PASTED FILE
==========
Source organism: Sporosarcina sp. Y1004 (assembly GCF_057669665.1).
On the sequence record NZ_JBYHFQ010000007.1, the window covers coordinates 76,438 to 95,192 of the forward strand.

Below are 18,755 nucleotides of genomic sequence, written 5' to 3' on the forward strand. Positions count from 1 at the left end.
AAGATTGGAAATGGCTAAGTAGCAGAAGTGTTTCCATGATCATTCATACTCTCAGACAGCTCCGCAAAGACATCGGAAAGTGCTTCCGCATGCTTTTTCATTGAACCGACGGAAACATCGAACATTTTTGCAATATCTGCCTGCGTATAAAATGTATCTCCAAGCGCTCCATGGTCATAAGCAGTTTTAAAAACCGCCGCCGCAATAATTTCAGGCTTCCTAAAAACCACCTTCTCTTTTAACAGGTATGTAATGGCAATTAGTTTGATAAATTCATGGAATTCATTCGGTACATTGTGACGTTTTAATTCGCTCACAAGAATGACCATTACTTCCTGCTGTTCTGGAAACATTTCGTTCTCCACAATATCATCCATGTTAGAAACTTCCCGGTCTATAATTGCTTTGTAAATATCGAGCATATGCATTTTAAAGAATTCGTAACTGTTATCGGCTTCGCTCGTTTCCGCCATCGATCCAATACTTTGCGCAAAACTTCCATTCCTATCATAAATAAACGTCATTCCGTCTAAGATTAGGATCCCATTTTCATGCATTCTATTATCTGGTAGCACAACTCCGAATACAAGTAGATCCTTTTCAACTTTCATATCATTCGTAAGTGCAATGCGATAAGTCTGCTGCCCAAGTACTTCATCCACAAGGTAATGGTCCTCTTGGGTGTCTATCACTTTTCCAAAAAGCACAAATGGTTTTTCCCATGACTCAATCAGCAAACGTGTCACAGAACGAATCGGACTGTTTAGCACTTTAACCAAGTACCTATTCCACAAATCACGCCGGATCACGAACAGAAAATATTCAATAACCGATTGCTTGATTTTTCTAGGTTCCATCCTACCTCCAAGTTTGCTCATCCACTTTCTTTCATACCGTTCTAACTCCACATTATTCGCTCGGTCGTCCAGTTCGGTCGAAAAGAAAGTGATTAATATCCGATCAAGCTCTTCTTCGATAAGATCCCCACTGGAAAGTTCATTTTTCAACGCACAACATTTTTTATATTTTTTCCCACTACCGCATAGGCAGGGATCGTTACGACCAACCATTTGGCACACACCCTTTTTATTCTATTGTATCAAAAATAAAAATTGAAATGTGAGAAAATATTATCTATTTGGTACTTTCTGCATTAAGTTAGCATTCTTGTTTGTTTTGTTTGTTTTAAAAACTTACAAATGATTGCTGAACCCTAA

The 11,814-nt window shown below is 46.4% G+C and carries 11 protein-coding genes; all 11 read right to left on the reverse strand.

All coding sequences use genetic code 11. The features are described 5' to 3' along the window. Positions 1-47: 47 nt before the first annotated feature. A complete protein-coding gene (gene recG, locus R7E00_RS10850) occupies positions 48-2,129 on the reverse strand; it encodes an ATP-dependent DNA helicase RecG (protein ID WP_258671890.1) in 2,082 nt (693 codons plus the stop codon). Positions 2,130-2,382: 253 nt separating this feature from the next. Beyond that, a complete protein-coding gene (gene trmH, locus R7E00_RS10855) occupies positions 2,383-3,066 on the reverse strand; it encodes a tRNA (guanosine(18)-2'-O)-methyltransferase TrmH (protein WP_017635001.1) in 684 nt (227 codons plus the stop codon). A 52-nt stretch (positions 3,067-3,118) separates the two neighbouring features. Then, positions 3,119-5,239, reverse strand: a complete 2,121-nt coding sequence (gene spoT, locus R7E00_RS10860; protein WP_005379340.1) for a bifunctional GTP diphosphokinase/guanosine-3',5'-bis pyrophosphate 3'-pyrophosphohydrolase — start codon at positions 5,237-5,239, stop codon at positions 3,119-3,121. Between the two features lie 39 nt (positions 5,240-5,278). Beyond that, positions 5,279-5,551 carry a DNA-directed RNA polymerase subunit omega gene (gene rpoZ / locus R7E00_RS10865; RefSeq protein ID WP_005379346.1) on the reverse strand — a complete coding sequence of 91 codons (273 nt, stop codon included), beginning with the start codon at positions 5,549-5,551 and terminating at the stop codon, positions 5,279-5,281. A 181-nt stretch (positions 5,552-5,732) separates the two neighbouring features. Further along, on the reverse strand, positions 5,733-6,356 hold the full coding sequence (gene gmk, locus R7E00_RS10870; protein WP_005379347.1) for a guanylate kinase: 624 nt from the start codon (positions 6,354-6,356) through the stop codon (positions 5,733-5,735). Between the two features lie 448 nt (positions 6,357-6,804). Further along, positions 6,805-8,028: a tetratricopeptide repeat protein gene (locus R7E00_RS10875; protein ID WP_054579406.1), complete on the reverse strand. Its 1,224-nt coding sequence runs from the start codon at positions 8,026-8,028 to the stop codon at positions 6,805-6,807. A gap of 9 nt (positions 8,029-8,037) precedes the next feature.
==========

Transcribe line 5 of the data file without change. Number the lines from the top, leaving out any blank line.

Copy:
The 11,814-nt window shown below is 46.4% G+C and carries 11 protein-coding genes; all 11 read right to left on the reverse strand.